For anyone on the fence about getting married, there is new data that may assist in your decision to take that walk down the aisle or not. No, it's not about potential changes to the tax code! Rather, it's about surviving a heart attack. A recent study suggests that married men get to the hospital faster when they have life-threatening chest pain than their single brethren. Yes, I said married men. And getting quicker to the hospital usually means getting life-saving care sooner, so that's a pretty good benefit of marriage!
The reason: It seems that the quicker medical attention may be due in part to the wives' traditional role of caregiver. It is the wife that takes the chest pain seriously and encourages the husband to seek early medical assessment. Though I bet some of you think it is just wives' refusal to let husbands do anything, dying from a heart attack included, without first giving them permission to do so!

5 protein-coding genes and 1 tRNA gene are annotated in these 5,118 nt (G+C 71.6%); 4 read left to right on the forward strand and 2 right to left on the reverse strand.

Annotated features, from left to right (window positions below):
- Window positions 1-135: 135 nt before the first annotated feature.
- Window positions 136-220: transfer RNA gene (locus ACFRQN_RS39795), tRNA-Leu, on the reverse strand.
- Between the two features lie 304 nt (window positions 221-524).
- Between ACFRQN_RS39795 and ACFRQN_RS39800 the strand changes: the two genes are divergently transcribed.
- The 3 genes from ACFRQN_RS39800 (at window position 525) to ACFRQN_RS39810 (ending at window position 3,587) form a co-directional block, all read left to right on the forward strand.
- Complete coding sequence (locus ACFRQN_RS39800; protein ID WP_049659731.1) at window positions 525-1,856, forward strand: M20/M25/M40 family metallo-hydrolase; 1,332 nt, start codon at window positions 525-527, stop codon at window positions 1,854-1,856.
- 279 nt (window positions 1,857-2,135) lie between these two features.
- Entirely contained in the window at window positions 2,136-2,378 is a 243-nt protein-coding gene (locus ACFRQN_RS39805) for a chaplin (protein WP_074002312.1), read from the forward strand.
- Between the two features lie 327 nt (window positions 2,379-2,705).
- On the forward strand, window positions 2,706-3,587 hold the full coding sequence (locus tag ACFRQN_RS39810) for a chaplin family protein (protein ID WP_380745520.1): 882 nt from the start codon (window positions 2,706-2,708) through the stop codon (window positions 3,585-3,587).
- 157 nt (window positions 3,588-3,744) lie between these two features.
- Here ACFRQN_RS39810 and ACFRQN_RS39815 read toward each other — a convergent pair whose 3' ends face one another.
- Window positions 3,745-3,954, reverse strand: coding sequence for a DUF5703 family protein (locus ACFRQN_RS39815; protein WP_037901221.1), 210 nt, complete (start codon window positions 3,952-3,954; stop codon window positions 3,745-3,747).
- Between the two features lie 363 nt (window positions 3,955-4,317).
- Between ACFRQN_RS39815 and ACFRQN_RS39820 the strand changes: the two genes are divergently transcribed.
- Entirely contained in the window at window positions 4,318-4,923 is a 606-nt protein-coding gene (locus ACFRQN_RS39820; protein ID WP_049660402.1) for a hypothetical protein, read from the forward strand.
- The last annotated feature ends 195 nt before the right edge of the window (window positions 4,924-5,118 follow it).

These recent findings may possibly explain why married men have been shown to have a lower risk of both all-cause and cardiovascular death than single men.
And while matrimony appears to be a winning combination for the husbands in the area of early care for a heart attack, wives did not see the same association when compared to single women. The study noted that single women were more likely to get to the hospital prompter than women who were married -- just the opposite of the finding for men.
Now, before anyone rushes to accuse husbands of not paying enough attention to their wives, a common variable that may contribute to the delay of medical care is that females often have atypical heart attack symptoms. They may have numbness instead of chest pressure, or may simply have shortness of breath. This just reinforces the need to know one's risk factors for heart disease and to take any symptoms of "not feeling right" seriously.
So, for any single men thinking about "putting a ring on it," factoring in this new data may be worth considering!
Atzema, C. Effect of marriage on duration of chest pain associated with acute myocardial infarction before seeking care. CMAJ 2011;Sept 20:183:1482-91.